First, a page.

A few weeks back, I wrote about the Liberals Arts/humanities, and some really bad arguments both for and against them. As usual when I write these, I got a lot of feedback to the effect of: “well, how would you defend the Liberal Arts, smart guy”? Which, you know, fair enough. So, here’s my answer.
The humanities, at root, are about pattern recognition in the same way that the sciences and the social sciences are: they just seek patterns in different areas of human affairs – in music, in literature, and in the narrative of history. And though humanities cannot test hypotheses about patterns using the same kinds of experimental methods as elsewhere, they can nevertheless promote greater understanding of thorough synthesis. Or, to paraphrase William Cronon’s famous essay, the humanities are about making connections, only connections. In a networked world, that’s a valuable skill.
None of this, to me, is in doubt. What is in doubt is whether this promise made by the humanities and Liberal Arts is actually delivered upon. Other disciplines synthesize and make connections, too. They promote critical thinking (the idea that other disciplines, disciplines founded on the scientific method, don’t promote critical thinking is the most arrogant and stupid canard promoted by people in the humanities). What the humanities desperately need is some proof that what they claim is true is, in fact, true. They need some data.
In this context, it’s worth taking a look at the Wabash National Study on Liberal Arts education. This was an elaborate, longitudinal, multi-institutional study to look at how students in liberal arts programs develop over time. Students took a battery of tests – on critical reasoning, intercultural effectiveness, moral character, leadership, etc. – at various points in their academic career to see the effects of Liberal Arts teaching, holding constant the effects of things like gender, age, race, prior GPA, etc. You can read about the results here – and do read them, because it is an interesting study.
At one level, the results are pretty much what we always thought: students do better if they are in classes where the teaching is clear and well-organized, and they learn more where they are challenged to do things, like applying theories to practical problems in new contexts, or integrating ideas from different courses in a project, or engaging in reflective learning. And as can be seen here in the summary of results, the biggest positive effects of liberal arts education are on moral reasoning, critical thinking, and leadership skills (academic motivation, unfortunately, actually seems to go down over time).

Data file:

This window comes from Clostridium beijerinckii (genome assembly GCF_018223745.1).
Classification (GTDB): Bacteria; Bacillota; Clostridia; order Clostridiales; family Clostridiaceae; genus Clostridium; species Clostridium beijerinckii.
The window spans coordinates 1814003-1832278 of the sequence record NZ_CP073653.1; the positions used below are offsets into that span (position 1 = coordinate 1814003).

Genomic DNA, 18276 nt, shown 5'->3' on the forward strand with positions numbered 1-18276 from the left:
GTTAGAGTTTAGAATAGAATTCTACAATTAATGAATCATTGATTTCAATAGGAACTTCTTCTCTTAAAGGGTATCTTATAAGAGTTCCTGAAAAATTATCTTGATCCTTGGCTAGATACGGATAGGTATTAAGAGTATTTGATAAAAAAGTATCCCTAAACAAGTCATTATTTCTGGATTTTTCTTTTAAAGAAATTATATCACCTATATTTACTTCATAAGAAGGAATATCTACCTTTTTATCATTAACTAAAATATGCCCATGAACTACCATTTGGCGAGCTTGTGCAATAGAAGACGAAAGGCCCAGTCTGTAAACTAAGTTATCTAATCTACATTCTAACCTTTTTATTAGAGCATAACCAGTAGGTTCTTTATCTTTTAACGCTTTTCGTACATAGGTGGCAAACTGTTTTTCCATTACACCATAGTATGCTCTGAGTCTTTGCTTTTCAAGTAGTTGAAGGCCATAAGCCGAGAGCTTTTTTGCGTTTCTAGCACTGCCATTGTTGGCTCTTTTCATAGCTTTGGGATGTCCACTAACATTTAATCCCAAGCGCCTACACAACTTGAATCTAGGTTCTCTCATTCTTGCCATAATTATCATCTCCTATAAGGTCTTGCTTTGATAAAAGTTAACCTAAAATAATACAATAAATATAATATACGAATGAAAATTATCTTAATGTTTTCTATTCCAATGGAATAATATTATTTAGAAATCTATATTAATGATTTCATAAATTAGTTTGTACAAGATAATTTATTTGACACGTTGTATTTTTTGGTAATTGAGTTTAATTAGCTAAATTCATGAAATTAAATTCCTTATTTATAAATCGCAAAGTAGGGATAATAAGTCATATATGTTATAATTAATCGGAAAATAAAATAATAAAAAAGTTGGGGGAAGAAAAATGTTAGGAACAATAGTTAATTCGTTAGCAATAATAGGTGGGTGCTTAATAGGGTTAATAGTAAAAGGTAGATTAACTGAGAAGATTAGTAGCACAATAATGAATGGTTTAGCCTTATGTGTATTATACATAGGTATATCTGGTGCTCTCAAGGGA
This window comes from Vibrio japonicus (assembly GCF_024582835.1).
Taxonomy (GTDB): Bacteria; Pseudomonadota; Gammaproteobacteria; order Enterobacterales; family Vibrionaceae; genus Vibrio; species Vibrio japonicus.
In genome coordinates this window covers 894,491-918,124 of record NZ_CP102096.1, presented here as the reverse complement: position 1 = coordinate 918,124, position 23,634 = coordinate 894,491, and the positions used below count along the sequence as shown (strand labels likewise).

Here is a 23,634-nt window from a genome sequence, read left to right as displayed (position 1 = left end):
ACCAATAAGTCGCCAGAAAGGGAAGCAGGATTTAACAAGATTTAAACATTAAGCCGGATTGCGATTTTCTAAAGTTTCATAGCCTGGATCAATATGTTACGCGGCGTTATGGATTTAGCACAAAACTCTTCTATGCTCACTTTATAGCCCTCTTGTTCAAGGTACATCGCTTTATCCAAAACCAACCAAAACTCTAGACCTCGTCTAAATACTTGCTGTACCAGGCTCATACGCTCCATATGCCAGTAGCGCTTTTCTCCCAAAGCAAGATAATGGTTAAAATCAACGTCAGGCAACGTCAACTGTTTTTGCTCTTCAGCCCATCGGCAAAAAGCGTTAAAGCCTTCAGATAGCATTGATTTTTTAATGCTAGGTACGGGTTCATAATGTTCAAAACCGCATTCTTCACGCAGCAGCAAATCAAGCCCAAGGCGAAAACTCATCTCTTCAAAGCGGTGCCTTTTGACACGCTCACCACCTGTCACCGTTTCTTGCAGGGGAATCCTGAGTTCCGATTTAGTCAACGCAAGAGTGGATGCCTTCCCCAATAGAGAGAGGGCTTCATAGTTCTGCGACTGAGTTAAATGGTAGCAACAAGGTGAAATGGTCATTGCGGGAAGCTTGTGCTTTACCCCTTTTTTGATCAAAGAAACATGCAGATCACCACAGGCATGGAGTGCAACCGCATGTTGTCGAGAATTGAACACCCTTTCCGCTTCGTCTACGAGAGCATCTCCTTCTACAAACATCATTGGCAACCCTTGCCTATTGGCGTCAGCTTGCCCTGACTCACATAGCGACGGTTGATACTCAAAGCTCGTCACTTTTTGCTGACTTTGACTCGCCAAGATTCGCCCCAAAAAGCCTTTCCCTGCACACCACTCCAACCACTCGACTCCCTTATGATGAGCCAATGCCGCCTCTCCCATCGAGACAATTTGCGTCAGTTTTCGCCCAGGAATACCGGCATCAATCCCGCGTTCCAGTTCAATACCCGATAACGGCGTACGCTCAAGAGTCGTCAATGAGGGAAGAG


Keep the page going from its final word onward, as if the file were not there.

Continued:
So: mostly good for Liberal Arts/humanities, right? Not quite. Let me quote the most interesting bit: the research found that “even with controls for student pre-college characteristics and academic major, students attending liberal arts colleges (as compared to their peers at research universities and regional institutions) reported significantly higher levels of clarity and organization in the instruction they received, as well as a significantly higher frequency of experiences on all three of the deep-learning scales.” In other words, the effects of Liberal Arts on students in Liberal Arts colleges are significantly greater than the effects on students studying similar programs in other, larger institutions. That is to say, it’s the teaching environment and teaching practices, not the subject matter itself, which seems to make more of a difference.
Now, this does not suggest that Liberal Arts/humanities can’t deliver those kinds of benefits at larger universities; it’s just to say that for it to deliver those benefits, the focus needs to be on providing the subject matter using quite specific teaching practices and – not to beat around the bush – keeping class sizes down (which may in turn have implications for teaching loads and research activity, but that’s another story).
There are some good stories for the Liberal Arts in the Wabash data, and some not so good stories. But the point is, there is data. There are some actual facts and insights that can be used to improve programs, to make them better at producing well-rounded critical thinkers. And at the end of the day, the inquiry itself is what’s important. Humanities’ biggest problem isn’t that it’s got nothing to sell; it’s that too frequently they act like they have nothing to learn. If more institutions adopted Wabash-like approaches, and acted upon them, my guess is the Liberal Arts would get a lot more respect than they currently do.